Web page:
The power turbine shaft in Pratt & Whitney Canada PW100 series engines operating in certain marine environments is susceptible to corrosion pitting, which can grow undetected between scheduled inspections. This increases the risk of shaft fracture resulting in engine failure.
The visual flight rules permitted balloons to arrive and depart in foggy conditions without assurance that sufficient visibility existed to see and avoid obstacles.
Cloncurry Air Maintenance had adopted a number of practices, which included using abbreviated inspection checklists, not recording all flight control disturbances and not progressively certifying for every inspection item as the work was completed, which increased the risk of memory-related errors and the omission of tasks.
The scheduled inspections recommended by Rolls-Royce to detect cracking in Trent 700 fan blades, were insufficient to detect early onset fatigue cracks in the membrane to panel bond before those cracks could progress to failure.
The Trent 700 blade manufacturing process produced a variation in internal membrane-to-panel acute corner geometry that, in combination with the inherent high level of blade panel stress, could lead to increased localised stresses in those corner areas and the initiation and propagation of fatigue cracking.
The Civil Aviation Safety Authority provided no guidance for operators concerning the risks associated with vehicle‑assisted deflation.
Picture This Ballooning's safety risk management processes and practices were not sufficient to facilitate the identification of key operational risks associated with vehicle-assisted deflation.
Picture This Ballooning did not have any procedures for conducting vehicle-assisted deflation.
The similarities between the Trim Interrupt and Flap Interrupt switches and the proximal location of the two switches unnecessarily increased the risk of mis-selection and contributed to the excessive out-of-trim condition.
The Cicaré 7T/B/BT mandatory service bulletin (BSC007) for the general stabiliser support assembly provided limited guidance for disassembly of the manufactured component and did not stipulate a compliance period within which to perform the inspection nor provide consideration for repeat inspections. This potentially reduced the opportunity to detect the presence of crack initiation and growth in the stabiliser support assembly.
The pre-flight safety briefing and safety information card did not include a clear instruction on how to activate the flow of oxygen from the passenger oxygen masks and that the bag may not inflate when oxygen is flowing. This resulted in some passengers not understanding whether or not there was oxygen flowing in the mask.
The Civil Aviation Safety Authority (CASA) did not have an effective framework to approve and oversight air displays, predominantly due to the following factors:
There were a total of 16 engine malfunction events globally over a 4-year period attributed to modification of the Advantage 70™ engine. The modification increased the engine outer duct gas path temperature, which led to distortion and liberation of the outer transition duct segments.
The Civil Aviation Advisory Publication for Aeroplane Landing Areas (92-1(1)) did not have guidance for the inclusion of a safe runway overrun area.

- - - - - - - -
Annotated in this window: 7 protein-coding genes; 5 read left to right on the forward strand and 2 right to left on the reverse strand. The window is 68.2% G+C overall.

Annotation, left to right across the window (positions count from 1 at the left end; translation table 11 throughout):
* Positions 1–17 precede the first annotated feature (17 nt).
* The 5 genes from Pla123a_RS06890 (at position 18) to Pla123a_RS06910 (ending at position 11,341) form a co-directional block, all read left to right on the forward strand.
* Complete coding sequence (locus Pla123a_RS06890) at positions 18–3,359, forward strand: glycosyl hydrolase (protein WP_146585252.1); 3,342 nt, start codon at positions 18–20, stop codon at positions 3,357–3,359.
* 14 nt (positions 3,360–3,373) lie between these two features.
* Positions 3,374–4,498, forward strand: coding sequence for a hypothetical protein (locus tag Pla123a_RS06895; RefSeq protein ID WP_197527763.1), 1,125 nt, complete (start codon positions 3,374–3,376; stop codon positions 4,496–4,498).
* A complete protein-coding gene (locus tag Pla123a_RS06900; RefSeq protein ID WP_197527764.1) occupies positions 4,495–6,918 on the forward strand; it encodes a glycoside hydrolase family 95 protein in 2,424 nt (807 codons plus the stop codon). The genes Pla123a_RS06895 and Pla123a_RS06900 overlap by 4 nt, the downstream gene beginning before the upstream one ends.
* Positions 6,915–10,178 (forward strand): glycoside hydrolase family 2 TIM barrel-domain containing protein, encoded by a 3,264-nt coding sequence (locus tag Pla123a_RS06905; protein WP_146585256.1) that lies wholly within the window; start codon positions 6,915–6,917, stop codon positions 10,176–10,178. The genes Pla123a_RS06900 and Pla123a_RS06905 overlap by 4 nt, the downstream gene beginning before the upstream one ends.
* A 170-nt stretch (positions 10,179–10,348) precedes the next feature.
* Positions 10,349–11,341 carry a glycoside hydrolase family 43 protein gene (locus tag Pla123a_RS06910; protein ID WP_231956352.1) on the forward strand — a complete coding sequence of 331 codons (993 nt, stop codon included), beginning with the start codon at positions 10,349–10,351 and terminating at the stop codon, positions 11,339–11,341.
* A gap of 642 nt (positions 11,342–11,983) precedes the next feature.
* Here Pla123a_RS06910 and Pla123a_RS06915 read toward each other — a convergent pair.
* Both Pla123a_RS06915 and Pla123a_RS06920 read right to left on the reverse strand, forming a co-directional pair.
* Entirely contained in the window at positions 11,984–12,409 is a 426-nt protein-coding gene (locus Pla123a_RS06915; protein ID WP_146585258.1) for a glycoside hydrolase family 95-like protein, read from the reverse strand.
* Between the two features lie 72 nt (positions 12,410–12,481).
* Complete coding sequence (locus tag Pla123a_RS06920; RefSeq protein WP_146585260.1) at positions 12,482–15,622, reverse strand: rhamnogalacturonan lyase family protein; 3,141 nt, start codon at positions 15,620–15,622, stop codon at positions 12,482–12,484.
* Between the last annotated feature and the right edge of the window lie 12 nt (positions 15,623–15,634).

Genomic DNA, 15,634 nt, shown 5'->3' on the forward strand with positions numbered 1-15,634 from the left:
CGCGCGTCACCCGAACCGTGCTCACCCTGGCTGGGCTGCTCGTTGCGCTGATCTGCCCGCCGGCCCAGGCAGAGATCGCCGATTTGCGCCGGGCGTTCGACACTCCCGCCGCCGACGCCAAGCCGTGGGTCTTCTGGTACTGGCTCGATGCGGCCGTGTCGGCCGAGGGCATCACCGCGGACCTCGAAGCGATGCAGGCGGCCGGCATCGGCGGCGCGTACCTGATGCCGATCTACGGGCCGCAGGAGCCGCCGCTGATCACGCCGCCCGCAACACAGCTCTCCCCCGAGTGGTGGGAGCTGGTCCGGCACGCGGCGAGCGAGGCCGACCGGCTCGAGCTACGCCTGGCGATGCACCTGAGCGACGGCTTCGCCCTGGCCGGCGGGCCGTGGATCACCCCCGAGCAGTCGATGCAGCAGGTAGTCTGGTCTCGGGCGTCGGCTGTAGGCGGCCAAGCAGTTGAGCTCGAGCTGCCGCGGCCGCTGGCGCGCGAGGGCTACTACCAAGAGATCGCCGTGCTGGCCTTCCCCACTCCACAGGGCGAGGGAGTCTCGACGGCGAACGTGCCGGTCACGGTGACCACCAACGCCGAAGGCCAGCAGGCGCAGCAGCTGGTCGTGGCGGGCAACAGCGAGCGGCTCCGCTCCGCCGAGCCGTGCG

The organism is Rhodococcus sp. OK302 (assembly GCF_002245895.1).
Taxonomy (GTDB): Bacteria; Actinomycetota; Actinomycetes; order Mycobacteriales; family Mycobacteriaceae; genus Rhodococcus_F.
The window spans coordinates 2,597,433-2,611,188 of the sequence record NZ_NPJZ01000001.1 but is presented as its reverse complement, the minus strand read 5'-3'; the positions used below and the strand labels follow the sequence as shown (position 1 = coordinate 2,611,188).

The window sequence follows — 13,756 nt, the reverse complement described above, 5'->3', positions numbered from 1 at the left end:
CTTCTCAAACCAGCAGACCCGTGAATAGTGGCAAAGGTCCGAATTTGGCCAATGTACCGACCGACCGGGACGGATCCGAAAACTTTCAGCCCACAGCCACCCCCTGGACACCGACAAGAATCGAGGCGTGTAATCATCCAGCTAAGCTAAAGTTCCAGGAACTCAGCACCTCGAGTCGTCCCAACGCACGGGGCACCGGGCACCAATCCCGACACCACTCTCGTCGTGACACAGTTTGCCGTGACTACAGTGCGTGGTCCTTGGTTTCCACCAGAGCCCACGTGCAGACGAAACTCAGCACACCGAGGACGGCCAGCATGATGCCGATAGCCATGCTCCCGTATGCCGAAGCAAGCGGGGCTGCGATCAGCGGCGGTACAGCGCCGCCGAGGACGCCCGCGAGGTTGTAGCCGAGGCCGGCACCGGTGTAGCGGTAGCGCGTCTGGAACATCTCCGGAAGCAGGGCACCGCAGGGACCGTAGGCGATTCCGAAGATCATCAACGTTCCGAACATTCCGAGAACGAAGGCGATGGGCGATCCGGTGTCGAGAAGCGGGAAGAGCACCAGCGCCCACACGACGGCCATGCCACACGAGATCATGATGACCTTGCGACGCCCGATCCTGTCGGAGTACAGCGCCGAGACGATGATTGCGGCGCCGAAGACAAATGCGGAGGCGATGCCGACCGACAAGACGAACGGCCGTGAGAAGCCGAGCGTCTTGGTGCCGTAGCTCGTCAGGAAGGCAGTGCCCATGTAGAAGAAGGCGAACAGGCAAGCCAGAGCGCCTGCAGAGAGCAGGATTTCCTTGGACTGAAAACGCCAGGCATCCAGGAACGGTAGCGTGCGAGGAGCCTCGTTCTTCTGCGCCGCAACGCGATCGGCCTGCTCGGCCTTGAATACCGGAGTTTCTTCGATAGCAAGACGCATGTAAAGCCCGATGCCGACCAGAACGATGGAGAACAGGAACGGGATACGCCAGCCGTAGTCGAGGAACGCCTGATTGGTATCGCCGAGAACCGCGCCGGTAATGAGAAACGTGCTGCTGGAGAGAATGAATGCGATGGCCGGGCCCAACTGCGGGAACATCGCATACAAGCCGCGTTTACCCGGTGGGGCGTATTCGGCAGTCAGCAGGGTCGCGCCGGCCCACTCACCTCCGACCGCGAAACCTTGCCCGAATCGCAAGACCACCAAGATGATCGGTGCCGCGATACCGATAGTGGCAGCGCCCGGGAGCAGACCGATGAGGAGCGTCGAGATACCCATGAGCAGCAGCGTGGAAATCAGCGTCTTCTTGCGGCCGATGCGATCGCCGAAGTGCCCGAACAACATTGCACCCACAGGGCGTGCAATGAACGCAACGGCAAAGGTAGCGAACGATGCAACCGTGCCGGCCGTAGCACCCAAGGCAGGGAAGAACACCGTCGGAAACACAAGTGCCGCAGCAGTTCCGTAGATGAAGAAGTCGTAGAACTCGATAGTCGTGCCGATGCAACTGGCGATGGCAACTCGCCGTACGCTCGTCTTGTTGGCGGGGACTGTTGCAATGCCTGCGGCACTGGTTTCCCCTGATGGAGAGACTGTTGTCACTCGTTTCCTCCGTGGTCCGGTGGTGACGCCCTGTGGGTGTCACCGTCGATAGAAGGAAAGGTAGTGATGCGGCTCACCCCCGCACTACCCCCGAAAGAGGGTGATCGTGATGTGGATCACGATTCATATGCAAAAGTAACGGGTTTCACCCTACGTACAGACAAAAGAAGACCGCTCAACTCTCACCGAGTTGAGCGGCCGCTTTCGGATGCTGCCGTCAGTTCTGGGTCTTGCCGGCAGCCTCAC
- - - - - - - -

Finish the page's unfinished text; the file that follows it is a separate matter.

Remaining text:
The Civil Aviation Safety Authority’s procedures and guidance for scoping a surveillance event included several important aspects, but it did not formally include the nature of the operator’s activities, the inherent threats or hazards associated with those activities, and the risk controls that were important for managing those threats or hazards.
There was no requirement for operators of passenger transport flights in aircraft with six or less seats to provide passengers with a verbal briefing, or written briefing material, on the brace position for an emergency landing or ditching, even for aircraft without upper torso restraints fitted to all passenger seats.
Upper torso restraints (UTRs) were not required for all passenger seats for small aeroplanes manufactured before December 1986 and helicopters manufactured before September 1992, including for passenger transport operations. Although options for retrofitting UTRs are available for many models of small aircraft, many of these aircraft manufactured before the applicable dates that are being used for passenger transport have not yet been retrofitted.
There were a significant number and variety of problems associated with the operator’s activities that increased safety risk, and the operator’s chief pilot held all the key positions within the operator’s organisation and conducted most of the operator’s flights. Overall, there were no effective mechanisms in place to regularly and independently review the suitability of the operator’s activities, which enabled flight operations to deviate from relevant standards.
The operator’s pilots routinely conducted near-aerobatic manoeuvres during passenger charter flights. However, procedures for these manoeuvres were not specified in the operator’s Operations Manual, and there were limited controls in place to manage the risk of these manoeuvres.
Although the operator’s procedures required that baggage and cargo be secured during flight, this procedure was routinely not followed, and the aircraft were not equipped with cargo nets or other means for securing loads in the baggage compartment.